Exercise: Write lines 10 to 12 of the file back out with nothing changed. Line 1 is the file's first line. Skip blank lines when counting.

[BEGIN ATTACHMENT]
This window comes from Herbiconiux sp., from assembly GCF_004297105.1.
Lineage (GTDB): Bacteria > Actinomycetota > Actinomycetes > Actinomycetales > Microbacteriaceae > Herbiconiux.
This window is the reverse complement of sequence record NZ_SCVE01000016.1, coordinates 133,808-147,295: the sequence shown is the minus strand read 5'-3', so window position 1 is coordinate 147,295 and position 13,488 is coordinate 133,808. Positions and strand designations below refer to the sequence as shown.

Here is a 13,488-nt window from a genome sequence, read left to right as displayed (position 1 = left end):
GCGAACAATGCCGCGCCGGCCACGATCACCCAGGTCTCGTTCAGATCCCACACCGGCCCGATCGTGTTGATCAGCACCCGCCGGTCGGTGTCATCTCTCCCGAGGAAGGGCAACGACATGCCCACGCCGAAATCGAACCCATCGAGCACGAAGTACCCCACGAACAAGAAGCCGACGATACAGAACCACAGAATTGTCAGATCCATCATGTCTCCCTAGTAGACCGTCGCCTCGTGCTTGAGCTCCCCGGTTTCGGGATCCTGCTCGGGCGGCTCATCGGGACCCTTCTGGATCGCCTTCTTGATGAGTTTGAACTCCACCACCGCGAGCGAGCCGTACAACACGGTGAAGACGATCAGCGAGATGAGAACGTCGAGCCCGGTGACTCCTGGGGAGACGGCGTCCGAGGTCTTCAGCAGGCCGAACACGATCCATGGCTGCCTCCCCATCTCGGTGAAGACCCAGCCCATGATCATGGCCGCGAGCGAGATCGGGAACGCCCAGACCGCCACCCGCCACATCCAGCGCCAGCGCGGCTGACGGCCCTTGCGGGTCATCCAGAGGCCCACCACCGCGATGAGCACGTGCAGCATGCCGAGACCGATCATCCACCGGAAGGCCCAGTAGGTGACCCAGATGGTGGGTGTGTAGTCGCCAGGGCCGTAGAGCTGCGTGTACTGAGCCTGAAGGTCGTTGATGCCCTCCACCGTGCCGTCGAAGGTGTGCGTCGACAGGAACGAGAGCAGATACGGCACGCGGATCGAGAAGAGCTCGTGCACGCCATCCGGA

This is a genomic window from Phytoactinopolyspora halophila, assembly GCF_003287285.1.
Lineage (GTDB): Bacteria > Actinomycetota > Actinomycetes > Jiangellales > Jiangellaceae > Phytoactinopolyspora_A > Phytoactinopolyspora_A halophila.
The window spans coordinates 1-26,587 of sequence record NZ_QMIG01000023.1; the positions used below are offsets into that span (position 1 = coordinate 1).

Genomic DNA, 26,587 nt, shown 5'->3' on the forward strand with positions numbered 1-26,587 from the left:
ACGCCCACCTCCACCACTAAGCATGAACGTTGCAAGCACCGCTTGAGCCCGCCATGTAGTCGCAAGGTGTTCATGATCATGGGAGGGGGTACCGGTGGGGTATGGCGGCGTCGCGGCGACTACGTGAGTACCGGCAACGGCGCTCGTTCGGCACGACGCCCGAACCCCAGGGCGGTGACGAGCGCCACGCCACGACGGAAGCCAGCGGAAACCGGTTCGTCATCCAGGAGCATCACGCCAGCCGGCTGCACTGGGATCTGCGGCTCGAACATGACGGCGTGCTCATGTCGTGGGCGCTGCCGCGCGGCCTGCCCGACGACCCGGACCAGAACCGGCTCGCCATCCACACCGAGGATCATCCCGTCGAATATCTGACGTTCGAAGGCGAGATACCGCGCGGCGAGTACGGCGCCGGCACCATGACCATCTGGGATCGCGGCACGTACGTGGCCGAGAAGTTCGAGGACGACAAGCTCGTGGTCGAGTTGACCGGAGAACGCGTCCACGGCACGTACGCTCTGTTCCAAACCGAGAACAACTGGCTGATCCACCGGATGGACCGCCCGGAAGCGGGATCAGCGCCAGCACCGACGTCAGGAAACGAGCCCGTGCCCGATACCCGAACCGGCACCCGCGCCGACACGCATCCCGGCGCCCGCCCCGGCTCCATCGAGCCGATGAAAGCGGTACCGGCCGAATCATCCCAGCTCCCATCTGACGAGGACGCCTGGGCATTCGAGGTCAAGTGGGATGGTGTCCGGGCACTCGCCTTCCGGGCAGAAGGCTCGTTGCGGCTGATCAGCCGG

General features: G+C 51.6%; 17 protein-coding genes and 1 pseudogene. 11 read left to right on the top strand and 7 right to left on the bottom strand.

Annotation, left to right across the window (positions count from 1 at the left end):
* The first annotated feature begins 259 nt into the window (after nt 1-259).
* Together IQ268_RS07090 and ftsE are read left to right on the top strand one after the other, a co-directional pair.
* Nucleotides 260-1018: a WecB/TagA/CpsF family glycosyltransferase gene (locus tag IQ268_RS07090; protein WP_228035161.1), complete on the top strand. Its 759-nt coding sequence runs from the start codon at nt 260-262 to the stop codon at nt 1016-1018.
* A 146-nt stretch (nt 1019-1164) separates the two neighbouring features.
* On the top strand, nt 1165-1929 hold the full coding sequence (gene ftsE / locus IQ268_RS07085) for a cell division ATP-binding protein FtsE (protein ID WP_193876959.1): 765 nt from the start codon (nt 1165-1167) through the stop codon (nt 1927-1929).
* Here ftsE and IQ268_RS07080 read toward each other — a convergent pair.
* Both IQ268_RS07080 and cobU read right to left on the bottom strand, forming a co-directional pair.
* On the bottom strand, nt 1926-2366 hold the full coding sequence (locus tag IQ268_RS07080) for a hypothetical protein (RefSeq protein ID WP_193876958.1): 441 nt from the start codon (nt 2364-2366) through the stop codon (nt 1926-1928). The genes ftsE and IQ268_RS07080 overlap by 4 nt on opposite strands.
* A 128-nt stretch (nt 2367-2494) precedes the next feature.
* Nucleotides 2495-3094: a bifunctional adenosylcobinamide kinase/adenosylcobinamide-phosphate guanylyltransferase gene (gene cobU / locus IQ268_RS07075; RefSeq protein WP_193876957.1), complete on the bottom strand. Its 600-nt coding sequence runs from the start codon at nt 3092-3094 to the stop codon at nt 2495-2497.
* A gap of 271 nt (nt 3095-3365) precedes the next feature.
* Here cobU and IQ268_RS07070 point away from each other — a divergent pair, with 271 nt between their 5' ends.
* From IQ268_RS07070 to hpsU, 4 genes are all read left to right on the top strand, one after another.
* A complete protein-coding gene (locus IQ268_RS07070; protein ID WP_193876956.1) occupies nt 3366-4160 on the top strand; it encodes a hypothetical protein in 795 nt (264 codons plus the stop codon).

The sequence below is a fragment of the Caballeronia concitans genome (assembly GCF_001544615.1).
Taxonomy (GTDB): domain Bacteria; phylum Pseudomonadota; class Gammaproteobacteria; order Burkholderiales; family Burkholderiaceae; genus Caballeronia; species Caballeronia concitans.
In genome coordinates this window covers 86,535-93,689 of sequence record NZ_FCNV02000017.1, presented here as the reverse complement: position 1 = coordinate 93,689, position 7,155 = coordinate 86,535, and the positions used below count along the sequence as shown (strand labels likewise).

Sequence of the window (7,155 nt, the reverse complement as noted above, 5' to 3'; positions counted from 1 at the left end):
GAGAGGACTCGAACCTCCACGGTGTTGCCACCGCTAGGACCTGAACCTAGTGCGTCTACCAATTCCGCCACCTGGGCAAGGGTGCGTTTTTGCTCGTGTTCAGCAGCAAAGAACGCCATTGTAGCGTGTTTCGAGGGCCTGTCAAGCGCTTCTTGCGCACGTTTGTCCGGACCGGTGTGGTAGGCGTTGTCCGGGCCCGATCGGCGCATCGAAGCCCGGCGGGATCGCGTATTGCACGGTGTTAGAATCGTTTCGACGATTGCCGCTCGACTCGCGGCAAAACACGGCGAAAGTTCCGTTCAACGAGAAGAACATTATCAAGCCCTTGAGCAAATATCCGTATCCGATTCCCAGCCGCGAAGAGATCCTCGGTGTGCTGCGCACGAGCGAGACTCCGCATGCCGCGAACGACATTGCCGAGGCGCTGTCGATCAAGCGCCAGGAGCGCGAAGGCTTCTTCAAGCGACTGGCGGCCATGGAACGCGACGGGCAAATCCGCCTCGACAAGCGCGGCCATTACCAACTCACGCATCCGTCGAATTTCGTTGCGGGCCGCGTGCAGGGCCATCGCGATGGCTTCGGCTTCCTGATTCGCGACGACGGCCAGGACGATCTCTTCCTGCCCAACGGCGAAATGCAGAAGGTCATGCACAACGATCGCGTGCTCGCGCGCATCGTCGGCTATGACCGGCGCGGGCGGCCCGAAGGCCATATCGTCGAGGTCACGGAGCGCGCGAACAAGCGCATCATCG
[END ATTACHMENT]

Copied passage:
ACGCCCACCTCCACCACTAAGCATGAACGTTGCAAGCACCGCTTGAGCCCGCCATGTAGTCGCAAGGTGTTCATGATCATGGGAGGGGGTACCGGTGGGGTATGGCGGCGTCGCGGCGACTACGTGAGTACCGGCAACGGCGCTCGTTCGGCACGACGCCCGAACCCCAGGGCGGTGACGAGCGCCACGCCACGACGGAAGCCAGCGGAAACCGGTTCGTCATCCAGGAGCATCACGCCAGCCGGCTGCACTGGGATCTGCGGCTCGAACATGACGGCGTGCTCATGTCGTGGGCGCTGCCGCGCGGCCTGCCCGACGACCCGGACCAGAACCGGCTCGCCATCCACACCGAGGATCATCCCGTCGAATATCTGACGTTCGAAGGCGAGATACCGCGCGGCGAGTACGGCGCCGGCACCATGACCATCTGGGATCGCGGCACGTACGTGGCCGAGAAGTTCGAGGACGACAAGCTCGTGGTCGAGTTGACCGGAGAACGCGTCCACGGCACGTACGCTCTGTTCCAAACCGAGAACAACTGGCTGATCCACCGGATGGACCGCCCGGAAGCGGGATCAGCGCCAGCACCGACGTCAGGAAACGAGCCCGTGCCCGATACCCGAACCGGCACCCGCGCCGACACGCATCCCGGCGCCCGCCCCGGCTCCATCGAGCCGATGAAAGCGGTACCGGCCGAATCATCCCAGCTCCCATCTGACGAGGACGCCTGGGCATTCGAGGTCAAGTGGGATGGTGTCCGGGCACTCGCCTTCCGGGCAGAAGGCTCGTTGCGGCTGATCAGCCGG

General features: G+C 51.6%; 17 protein-coding genes and 1 pseudogene. 11 read left to right on the top strand and 7 right to left on the bottom strand.

Annotation, left to right across the window (positions count from 1 at the left end):